Chikankari – pride of the Lucknawi Culture

Chikankari – pride of the Lucknawi Culture

” There is a distinct timelessness to Lucknow – things have changed, yet, things have stayed as they are. Lucknawis are great patrons of art “.

– Pandit Birju Maharaj , India – Moods & Memories

Lucknow – widely popular as the city of Nawabs and once, as the capital of the vast and rich dominions of the state of Awadh is an ancient keeper of the Mughal art and culture. As stated by Pandit Birju Maharaj (a leading Kathak exponent from Lucknow) in the book ” India – Moods and Memories ” – Lucknow has seen innumerable changes with years but the heart of the city remains the same with the legacy of its age old traditions thriving to this day, having stood the test of time and modernity.


The topic of the artistic association of Lucknow with Mughals will be incomplete without speaking of the Chikankari art which appeared in Lucknow in the late 18th century and its exquisite aesthetic and craftsmanship sustained the tradition to this day, through changing patronage and market trends. Chikankari is one of the finest traditional embroideries of India, a symbol of Lucknawi culture and elegant courts of the Nawabs of Awadh.

Meaning of ” Chikan “

” The magic of Chikankari or the white-on-white embroidery of Lucknow reflects the splendor of Indian craft as pure moonlight resplendent in all its beauty.”

– Amrita Walia

The word ‘Chikan’ is probably a derivative from the Persian word ‘Chikin’ or Chikeen which means ” running thread through cloth”. In all probability the word Chikan is used for the white floral embroidery that Queen Noor Jehan brought with her from Persia. The form of embroidery became very popular with the king and his nobles and they began the work of embroidery on muslin and other fine cottons in a myriad of delicate stitches. Cool summery shadow work veils were in vogue for hundreds of years.

History of Chikankari

” Lucknow chikan work is the most artistic and most delicate form of what may be called the purely indigenous needlework of India”.

– George Watt

The art of Chikankari in India is about 400 years old. It is believed that this is a Persian craft, which was introduced by Noor Jehan, wife of the Mughal Emperor Jahangir. Chikankari flourished under the patronage of the rulers of Awadh.

Later when the capital of Awadh shifted to Lucknow from Faizabad, in the year 1722, the knowledge of the craft came to Lucknow. Chikankari, although it developed towards the end of the Nawabi era , is often taken to epitomize the best and ultimate refinement of Nawabi and Lucknawi Culture. Interestingly though it is considered an embodiment in the royal city of Lucknow , chikankari has its origin in the royal courts.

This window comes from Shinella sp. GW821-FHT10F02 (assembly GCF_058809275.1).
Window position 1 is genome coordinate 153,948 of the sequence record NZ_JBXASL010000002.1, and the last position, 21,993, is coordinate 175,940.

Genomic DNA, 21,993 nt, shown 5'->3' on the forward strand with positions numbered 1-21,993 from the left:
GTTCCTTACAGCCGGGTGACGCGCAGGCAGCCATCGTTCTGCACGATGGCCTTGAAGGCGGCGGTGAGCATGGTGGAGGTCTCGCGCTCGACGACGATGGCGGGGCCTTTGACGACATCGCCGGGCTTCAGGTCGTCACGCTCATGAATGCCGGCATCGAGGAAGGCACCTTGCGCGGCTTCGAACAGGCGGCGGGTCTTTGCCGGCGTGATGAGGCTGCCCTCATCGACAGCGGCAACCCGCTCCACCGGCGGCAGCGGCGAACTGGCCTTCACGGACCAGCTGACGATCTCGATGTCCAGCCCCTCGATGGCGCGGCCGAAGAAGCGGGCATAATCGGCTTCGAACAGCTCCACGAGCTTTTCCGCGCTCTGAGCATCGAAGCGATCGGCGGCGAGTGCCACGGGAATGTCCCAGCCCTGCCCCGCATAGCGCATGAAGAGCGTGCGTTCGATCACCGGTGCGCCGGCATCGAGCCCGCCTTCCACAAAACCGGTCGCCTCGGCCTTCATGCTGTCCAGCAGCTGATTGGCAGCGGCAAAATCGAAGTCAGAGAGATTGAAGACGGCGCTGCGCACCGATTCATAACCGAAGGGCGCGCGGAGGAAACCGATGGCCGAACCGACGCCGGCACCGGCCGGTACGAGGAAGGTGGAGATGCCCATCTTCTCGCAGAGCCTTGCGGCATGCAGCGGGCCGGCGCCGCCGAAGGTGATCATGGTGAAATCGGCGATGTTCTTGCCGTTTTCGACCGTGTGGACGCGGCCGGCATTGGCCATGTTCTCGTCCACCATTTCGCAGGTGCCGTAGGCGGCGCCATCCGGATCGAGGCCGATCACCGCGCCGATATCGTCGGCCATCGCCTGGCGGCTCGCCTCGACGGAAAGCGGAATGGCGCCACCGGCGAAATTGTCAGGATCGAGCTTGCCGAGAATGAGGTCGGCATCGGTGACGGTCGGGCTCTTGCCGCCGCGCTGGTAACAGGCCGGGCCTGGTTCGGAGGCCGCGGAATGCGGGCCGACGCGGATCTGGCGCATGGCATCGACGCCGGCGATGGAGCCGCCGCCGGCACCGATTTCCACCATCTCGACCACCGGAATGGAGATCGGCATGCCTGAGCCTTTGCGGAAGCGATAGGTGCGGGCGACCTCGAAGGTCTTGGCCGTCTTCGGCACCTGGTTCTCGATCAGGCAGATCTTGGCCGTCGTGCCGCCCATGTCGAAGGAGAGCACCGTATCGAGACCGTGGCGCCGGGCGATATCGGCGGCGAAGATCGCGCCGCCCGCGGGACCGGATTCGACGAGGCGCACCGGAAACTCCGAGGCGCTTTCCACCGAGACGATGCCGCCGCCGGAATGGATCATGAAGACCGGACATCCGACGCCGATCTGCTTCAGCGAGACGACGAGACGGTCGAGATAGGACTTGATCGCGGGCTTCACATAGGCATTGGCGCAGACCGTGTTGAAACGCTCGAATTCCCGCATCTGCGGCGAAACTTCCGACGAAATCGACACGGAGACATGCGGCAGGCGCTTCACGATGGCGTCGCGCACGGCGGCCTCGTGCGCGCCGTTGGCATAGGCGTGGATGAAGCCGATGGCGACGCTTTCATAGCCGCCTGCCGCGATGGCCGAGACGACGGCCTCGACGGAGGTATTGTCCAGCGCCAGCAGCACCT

Blocks of Chikankari

A chikan block is a design unit by itself, or it can be used as part of more complex and ever changeable design composition. This system allows endless and instant combinations and permutations. It is a typical feature of the chikan embroidery process and it is a very ingenious and economical method to create innumerable designs with a relatively limited collection of tools.

  • ARKO – A block used for borders with a design consisting of three small borders – generally the border one is in the middle.
  • KANTHA – The ‘ quarter moon block’ with the shape for the typical neckline on the angarkha or on Bangala kurtas. Its name derives from kanth ( neck).
  • BEL is a straight, single border, more or less wide, generally placed around the front opening of a kurta.
  • KAT BEL is a border with a scapelled motif on one side.
  • KONI is a block with a painted motif which is placed at the corners of kurta.
  • BUTI is a block of small motifs or small flowers designs.
  • BUTA is a block with a large single motif.

Motifs in Chikankari

Chikankari motifs depict a strong influence of the motifs and screens ( jaalis ) present in the Taj Mahal . At present , the Taj motifs are freely used in Lucknow’s chikan work and most of its glory springs from the Taj pitra dura.

Chikan then and now

As written by Paoli Manfredi in her book ” Chikankari : A Lucknawi Tradition” –   the finest Chikan embroidery would ornate the garments in subtle ways, ultimate luxury being defined not by quantity but by the flawless workmanship and inconspicuous miniature-style minimalism of the stitches. ” Lightness of touch ” was the essence of the elaborate Lucknawi courtesy, and we could say, of some exquisite chikan embroideries of former times. Chikan used to white on white embroidery executed with minute stitches on translucent fine cotton muslins. Quite the opposite of the aesthetic of today’s chikan which favours lavishness of craftsmanship , whether grossly or very finely executed, in any color and on any kind of fabric : cotton, silk or synthetic textiles, on thin or thick weaves , on plain or printed materials. Today chikan can be bulky with the thick threads and slack and long stitches or very fine, delicate with intricate textures for few elite niche markets – in either case, Lucknawi chikan will always evoke images of insubstantial, evanescent and delicately flowered muslins.

Chikankari – Not just an embroidery 

Tereza Kulkova, an anthropologist who did extensive research on this subject says that Chikan has a symbolic value of its own ; it is not just a souvenir par excellence from Lucknow , but first and foremost a materialization of the discursive representations of the city. This material thing, this embroidery, gives the city its identity and it also projects its identity onto the weaver of Chikan. Chikan is associated with wealth, style and taste, extravaganza, finesse, delicacy, but even honor, respect and power.

” Chikan is like a dragonfly’s wing, its white-on-white gossamer textures reflect the light and shade of her( the artisan) life – its beauty and its fragile, transient nature.”

– Laila Tyabli , CEO of Dastkar